Christchurch shootings: Australian senator faces rebuke in Senate for anti-Muslim comments

Australian Senator Fraser Anning is egged by a teen, a day after his controversial comments about the New Zealand mosque shootings.
The motion against Senator Fraser Anning is set to be moved when the Senate returns next month.
The motion against Senator Fraser Anning is set to be moved when the Senate returns next month.

MELBOURNE • Australia's Senate will rebuke far-right politician Fraser Anning, who blamed Muslims for violence after the New Zealand terror attack that killed 50 worshippers at two mosques.

The text of a bipartisan motion, led by Senate leader Mathias Cormann and Senate opposition leader Penny Wong, said Mr Anning seeks "to attribute blame to victims of a horrific crime and to vilify people on the basis of religion, which do not reflect the opinions of the Australian Senate or the Australian people".

The motion will be moved when the Senate returns next month. The controversial senator has been under fire since his comments last Friday that came just hours after the massacre, including calling Islam "the religious equivalent of fascism".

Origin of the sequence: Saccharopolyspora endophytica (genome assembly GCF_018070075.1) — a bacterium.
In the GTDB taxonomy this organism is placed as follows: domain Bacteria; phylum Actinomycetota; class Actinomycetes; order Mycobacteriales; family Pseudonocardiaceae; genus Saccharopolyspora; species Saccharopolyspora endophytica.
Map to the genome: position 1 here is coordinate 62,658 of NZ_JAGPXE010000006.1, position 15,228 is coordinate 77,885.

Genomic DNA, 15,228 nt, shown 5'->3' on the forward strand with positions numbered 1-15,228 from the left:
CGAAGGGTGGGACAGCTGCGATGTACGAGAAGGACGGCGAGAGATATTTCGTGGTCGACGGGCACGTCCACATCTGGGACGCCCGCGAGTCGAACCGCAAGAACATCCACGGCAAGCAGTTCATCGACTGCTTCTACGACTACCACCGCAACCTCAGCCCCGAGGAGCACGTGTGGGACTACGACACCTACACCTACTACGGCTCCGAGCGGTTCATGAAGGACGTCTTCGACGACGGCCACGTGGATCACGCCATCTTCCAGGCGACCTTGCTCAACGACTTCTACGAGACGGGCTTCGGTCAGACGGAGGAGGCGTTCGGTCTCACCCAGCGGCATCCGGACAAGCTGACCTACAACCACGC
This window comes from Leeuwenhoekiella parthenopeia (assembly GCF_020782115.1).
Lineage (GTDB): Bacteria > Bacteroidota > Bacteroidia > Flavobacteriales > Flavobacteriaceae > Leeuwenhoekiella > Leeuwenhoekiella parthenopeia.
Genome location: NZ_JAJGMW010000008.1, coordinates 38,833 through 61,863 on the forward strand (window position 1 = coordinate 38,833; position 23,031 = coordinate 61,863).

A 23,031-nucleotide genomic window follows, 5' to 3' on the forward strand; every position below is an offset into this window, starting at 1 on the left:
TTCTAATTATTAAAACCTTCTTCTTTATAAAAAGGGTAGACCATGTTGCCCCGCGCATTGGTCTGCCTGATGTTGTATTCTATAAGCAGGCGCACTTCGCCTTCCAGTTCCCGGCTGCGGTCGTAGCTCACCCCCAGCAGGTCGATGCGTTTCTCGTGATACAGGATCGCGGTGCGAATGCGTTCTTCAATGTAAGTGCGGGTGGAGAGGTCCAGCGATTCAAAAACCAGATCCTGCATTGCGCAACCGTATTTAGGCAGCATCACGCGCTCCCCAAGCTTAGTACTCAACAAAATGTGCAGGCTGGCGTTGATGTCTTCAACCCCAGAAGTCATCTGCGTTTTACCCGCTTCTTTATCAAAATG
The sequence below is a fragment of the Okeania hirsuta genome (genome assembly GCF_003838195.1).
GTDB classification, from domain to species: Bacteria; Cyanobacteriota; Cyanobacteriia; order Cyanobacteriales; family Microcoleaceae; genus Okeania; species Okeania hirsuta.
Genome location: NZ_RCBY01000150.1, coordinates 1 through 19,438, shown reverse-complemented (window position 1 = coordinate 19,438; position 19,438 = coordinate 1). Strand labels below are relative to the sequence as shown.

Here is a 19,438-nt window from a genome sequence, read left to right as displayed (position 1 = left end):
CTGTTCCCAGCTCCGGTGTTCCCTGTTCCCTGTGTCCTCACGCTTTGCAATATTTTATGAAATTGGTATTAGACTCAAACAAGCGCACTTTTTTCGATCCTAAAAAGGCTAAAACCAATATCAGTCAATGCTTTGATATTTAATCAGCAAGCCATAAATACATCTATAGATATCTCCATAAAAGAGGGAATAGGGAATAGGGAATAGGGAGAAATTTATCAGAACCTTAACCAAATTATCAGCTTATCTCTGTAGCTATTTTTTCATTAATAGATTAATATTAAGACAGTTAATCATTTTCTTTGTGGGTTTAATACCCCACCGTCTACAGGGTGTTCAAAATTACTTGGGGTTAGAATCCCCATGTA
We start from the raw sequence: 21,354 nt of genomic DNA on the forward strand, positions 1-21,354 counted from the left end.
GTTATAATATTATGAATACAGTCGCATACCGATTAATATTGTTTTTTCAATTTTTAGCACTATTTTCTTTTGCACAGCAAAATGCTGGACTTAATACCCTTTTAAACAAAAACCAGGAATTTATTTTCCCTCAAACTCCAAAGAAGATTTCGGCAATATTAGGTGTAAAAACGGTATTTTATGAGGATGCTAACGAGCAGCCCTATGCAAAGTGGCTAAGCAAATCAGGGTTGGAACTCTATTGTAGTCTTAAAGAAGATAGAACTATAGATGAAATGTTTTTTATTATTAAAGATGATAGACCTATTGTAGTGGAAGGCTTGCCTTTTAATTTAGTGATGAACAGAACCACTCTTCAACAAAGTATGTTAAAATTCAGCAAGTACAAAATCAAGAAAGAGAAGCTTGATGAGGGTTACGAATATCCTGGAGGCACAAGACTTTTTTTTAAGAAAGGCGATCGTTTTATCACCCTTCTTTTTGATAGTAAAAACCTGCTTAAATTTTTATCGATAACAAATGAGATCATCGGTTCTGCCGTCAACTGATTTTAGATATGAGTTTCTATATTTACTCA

Australian police said they were investigating after a teenager smashed an egg on Mr Anning while he was speaking to reporters on Saturday.

The footage, shared widely on social media, showed Mr Anning being approached from behind at a political event, before having an egg cracked on the back of his head.

The footage showed Mr Anning appearing to try to hit the person, before that person was dragged to the ground.

Victoria police released a statement saying that the incident was being investigated "in its entirety", and that it involved a 17-year-old boy.

 
 
 

Meanwhile, a GoFundMe campaign had, by yesterday, raised more than A$19,000 (S$18,210) for the teenager to cover the cost of legal fees and so he could "buy more eggs", and the hashtag #EggBoy was trending on Twitter.

Australia's immigration minister announced on Saturday that controversial conservative spea-ker Milo Yiannopoulos would not be allowed to enter Australia after he described Islam as a "barbaric" and "alien" religion.

"Mr Yiannopoulos' comments on social media regarding the Christchurch terror attack are appalling, and foment hatred and division," Immigration Mi-nister David Coleman said in a statement.

BLOOMBERG, REUTERS

 
A version of this article appeared in the print edition of The Straits Times on March 18, 2019, with the headline 'Australian senator faces rebuke in Senate for anti-Muslim comments'. Print Edition | Subscribe